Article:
Therefore, mitigating risk before an attack can happen is the most effective defence an organisation can have. Security solutions – such as those that leverage DNS – that can interrupt the malware’s attempt to connect to the command-and-control server, as well as frequent and robust backups, are key. Other best practices include network segmentation and having a recovery plan that includes retaining multiple copies of sensitive data in a physically separate and secure location.
Is stopping ransomware just a case of shifting from detection to prevention?
Prevention is key in helping organisations protect themselves from ransomware attacks, especially since data shows that as of the end of 2020, many organisations had still not implemented necessary cybersecurity to protect their distributed user bases.
One effective way that IT teams can protect their network is by increasing visibility. This is where DNS tracking comes in. DNS is a core network service which means that it touches every device that connects to a company’s network and the wider Internet. When applied to security, DNS can help protect against ransomware attacks by detecting and blocking communication with known C&C servers. It can help stop an attack before it even starts since 90% of malware, including ransomware, touches DNS when entering or leaving a network.
To take it to the next level, businesses can merge DNS with DHCP (Dynamic Host Configuration Protocol) and IPAM (IP Address Management). This combination of modern technologies – collectively known as DDI – can pinpoint threats at the earliest stages, and when paired with DNS security solutions can identify compromised machines and correlate disparate events related to the same device.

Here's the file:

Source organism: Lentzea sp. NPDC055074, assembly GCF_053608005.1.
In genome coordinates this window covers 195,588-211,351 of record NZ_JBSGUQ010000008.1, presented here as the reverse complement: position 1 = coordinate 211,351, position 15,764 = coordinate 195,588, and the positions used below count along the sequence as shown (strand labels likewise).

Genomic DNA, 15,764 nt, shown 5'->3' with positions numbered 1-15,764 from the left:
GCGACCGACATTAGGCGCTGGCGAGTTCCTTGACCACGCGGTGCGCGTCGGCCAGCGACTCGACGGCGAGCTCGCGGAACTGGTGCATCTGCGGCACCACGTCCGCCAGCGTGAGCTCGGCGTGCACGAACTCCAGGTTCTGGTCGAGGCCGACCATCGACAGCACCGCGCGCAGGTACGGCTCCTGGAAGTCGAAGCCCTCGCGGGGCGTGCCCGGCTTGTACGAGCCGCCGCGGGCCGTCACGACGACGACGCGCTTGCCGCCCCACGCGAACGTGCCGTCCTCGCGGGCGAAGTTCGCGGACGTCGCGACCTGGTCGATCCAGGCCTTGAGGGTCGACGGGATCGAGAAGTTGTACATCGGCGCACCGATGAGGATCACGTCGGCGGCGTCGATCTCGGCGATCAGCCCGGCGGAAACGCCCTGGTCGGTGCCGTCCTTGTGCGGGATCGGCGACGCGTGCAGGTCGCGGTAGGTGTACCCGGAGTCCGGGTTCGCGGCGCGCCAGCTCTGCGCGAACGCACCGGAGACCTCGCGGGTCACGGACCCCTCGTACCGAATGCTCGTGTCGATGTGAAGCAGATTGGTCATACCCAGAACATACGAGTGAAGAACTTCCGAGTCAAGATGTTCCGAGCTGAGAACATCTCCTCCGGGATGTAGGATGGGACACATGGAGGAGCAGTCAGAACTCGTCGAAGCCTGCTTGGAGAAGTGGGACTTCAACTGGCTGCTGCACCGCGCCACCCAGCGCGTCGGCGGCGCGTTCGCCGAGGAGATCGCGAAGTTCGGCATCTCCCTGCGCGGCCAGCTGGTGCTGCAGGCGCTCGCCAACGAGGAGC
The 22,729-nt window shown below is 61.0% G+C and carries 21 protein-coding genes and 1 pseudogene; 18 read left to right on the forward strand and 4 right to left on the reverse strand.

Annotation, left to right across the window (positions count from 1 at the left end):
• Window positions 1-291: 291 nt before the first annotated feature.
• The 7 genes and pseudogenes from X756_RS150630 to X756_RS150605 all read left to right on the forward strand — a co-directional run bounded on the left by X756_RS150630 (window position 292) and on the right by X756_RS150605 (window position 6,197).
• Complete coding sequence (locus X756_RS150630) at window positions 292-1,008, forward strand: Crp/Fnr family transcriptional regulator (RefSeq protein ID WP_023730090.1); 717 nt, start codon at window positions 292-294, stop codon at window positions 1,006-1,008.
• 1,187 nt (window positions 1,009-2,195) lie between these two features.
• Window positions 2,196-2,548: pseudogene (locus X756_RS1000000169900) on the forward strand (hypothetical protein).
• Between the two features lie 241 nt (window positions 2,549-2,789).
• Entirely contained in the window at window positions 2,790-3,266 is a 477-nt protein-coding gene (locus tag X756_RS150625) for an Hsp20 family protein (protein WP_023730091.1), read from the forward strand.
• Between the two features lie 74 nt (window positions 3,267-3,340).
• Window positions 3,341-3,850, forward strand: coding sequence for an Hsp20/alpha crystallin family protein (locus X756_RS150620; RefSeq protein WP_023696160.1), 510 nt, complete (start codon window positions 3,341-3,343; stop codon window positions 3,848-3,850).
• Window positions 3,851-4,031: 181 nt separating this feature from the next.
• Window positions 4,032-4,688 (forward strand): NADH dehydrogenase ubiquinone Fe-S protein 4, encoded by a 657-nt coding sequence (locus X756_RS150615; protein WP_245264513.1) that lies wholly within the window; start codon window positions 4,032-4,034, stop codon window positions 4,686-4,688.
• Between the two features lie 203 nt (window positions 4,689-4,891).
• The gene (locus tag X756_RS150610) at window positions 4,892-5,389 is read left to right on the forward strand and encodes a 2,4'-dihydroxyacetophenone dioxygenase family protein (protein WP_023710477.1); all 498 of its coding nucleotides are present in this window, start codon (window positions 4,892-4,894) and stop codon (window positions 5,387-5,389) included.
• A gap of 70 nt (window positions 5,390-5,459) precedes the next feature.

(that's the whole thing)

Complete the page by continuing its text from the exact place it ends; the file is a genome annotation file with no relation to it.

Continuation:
What solution does your company offer?
Infoblox’s cloud-managed DDI solutions provide enterprises visibility into each action connected devices make on the corporate network. This is crucial to spotting potentially suspicious activities, which pairs well with our BloxOne Threat Defense.
It works with existing security investments to protect networks and automatically extends security to digital imperatives, including SD-WAN, IoT and the cloud. This technology slashes the time to investigate and remediate cyberthreats, optimises the performance of the entire security ecosystem and reduces the total cost of enterprise threat defence. Together, these solutions turn core network services into a valuable security asset.
How can we expect ransomware attacks to develop in the coming months and years?
Ransomware attacks are growing in sophistication. The Colonial Pipeline attack shows that these actors are getting bolder. Even as the world battled the Coronavirus surges, ransomware gangs chose to target hospitals. Critical services with life-or-death consequences are fair game to today’s attackers.
As with most complex issues, there’s no silver bullet for cybersecurity, but organisations have the power to turn the tide. More often than not, ransomware succeeds when an organisation isn’t effectively prepared. Organisations should expect ransomware attacks and prepare accordingly.
To that end, business leaders should not just zero in on specific policies and practices, such as frequent and off-network data backups, that can help mitigate the effects of a ransomware attack, but also zoom out to secure the entire IT stack from the malware in the first place. Postures such as Zero Trust is a framework that selects security tools with the assumption the network will be breached. It pairs with defence-in-depth, which seeks to secure all layers in the network. Both models focus on proactively and holistically mitigating damage beyond perimeter defence.Click below to share this article